The research type is both qualitative and quantitative, as it is a mixed research. This study is qualitative because it is mainly exploratory. It sought to provide a complete and detailed description of the object of the study, namely the relationship between the legalization of abortion and the drop in the rates of crime in the United States. One can also see that it is qualitative in the way the research is structured. First, the researchers explored the Roe v Wade case and its impact. At the same time, they were also looking at the states that had legalized abortion in 1970 before it became federally legal in 1973 due to the decision in the case of Roe v Wade. Furthermore, the research delved on the fact that murder rates fell approximately 20 percent in each respective state after the legalization of abortion.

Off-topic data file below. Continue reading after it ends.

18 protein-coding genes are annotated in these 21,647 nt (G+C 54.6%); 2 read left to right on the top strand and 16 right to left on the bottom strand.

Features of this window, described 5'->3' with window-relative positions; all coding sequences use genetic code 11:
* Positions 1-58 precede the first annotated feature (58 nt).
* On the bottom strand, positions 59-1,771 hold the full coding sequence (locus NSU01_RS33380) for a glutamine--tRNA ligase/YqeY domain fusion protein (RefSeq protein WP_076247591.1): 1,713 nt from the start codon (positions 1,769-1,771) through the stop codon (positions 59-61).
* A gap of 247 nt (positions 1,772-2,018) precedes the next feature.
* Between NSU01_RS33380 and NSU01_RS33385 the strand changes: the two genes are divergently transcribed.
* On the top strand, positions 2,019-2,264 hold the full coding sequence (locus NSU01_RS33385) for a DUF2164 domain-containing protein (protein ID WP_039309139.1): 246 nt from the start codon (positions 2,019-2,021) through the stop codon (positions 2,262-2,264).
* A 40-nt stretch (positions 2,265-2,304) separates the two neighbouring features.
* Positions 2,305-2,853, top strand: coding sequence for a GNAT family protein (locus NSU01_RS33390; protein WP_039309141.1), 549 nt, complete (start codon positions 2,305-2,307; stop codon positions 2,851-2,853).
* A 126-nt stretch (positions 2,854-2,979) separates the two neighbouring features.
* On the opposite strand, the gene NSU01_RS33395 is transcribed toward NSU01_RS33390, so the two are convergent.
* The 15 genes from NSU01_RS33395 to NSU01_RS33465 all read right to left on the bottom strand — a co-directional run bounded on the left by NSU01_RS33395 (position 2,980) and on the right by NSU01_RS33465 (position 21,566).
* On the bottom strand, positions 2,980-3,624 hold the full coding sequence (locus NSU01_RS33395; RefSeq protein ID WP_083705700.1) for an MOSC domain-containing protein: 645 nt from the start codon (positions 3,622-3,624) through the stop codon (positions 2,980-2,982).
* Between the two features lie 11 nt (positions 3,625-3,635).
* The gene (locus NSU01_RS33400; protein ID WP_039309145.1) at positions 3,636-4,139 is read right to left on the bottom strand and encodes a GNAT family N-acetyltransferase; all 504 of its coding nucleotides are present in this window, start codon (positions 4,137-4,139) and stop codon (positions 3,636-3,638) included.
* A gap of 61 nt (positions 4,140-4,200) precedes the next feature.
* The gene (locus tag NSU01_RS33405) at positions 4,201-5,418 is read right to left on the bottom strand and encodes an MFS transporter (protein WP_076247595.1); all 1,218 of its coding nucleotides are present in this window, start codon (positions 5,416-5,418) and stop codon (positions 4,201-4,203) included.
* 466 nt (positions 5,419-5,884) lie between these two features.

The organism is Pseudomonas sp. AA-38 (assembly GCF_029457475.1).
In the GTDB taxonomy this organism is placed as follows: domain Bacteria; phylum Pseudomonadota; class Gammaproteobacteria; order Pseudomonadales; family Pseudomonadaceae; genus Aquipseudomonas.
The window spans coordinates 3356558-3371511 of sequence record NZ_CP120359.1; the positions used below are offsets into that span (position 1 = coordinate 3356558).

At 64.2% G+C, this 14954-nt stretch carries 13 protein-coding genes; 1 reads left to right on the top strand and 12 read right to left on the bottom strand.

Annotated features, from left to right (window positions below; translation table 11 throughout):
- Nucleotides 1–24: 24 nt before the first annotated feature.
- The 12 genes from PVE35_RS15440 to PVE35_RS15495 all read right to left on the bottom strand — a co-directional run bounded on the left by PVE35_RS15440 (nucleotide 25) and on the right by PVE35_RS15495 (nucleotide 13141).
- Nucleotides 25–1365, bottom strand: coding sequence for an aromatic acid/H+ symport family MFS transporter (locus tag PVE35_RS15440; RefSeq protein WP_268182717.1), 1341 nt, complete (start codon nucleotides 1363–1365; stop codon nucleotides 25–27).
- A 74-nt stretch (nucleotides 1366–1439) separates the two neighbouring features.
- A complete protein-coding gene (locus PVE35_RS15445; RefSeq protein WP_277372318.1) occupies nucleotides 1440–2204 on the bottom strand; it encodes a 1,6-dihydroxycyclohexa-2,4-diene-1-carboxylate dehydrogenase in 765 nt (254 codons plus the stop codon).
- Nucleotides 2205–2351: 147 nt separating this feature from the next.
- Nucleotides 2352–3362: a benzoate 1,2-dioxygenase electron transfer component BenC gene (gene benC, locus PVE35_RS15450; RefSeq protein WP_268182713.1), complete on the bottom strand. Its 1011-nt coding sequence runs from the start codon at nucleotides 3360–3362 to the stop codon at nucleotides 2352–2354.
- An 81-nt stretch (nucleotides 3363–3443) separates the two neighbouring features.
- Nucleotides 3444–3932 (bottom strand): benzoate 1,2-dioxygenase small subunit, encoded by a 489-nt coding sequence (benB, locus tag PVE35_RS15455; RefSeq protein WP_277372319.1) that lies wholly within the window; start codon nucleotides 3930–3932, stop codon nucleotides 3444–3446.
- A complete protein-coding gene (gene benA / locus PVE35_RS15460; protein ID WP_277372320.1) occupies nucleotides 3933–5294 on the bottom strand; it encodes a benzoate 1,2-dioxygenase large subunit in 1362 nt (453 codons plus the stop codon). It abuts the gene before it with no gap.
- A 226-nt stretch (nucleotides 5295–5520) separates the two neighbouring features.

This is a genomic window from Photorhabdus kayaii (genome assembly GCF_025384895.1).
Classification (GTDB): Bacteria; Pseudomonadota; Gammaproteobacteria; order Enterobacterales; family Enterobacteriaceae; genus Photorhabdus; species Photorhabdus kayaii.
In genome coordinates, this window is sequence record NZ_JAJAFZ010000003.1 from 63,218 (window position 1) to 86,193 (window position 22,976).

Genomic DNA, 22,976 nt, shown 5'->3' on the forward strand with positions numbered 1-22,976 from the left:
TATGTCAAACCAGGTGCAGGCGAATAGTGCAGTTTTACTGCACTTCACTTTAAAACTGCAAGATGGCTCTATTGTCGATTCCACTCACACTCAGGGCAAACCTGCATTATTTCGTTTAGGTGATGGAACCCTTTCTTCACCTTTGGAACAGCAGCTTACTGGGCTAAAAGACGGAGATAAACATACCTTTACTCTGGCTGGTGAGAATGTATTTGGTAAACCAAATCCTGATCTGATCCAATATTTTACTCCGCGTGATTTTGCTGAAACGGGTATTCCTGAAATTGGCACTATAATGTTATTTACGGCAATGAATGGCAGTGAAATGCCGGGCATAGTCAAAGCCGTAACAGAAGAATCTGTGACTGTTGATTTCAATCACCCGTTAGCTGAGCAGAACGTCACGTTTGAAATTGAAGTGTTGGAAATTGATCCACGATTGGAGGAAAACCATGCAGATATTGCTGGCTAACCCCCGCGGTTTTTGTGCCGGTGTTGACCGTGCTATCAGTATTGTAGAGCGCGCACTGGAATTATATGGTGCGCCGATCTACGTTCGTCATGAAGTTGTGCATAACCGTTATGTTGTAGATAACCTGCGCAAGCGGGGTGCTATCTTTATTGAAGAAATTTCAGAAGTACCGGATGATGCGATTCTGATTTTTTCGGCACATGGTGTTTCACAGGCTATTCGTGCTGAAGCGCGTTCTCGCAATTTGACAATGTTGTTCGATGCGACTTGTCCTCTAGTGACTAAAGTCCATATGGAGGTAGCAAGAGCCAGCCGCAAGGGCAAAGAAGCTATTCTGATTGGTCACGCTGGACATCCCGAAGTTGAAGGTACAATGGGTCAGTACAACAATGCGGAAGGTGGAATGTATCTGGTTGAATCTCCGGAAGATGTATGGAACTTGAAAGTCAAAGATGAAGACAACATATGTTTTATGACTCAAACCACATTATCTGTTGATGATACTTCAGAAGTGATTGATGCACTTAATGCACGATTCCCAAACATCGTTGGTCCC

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One can also say that this research is quantitative, as there is an extensive use of empirical data measured and analyzed in the research. For instance, the authors sought to present data in a chart from Allan Guttmacher Institute, which showed the gradual increase in the number of abortions in the United States from the year 1972 to 1990 (Donohue & Levitt, 2001, p. 384). They also explained that they presented these data to show that legalization of abortion led to the rise in abortions at the federal and state levels (Donohue & Levitt, 2001, p. 385). Moreover, Donohue and Levitt (2001) presented other data from the U.S. Uniform Crime Reports in the form of a graph that showed that the rates of crime had consistently decreased from 1973 to 1999 (p. 392). Finally, they presented another graph from the National Crime Victimization Survey to support their findings (p. 393). The researchers further analyzed the data from different states by comparing the rates of states that legalized abortion against the ones that did it after the Roe v Wade case (Donohue & Levitt, 2001, p. 397).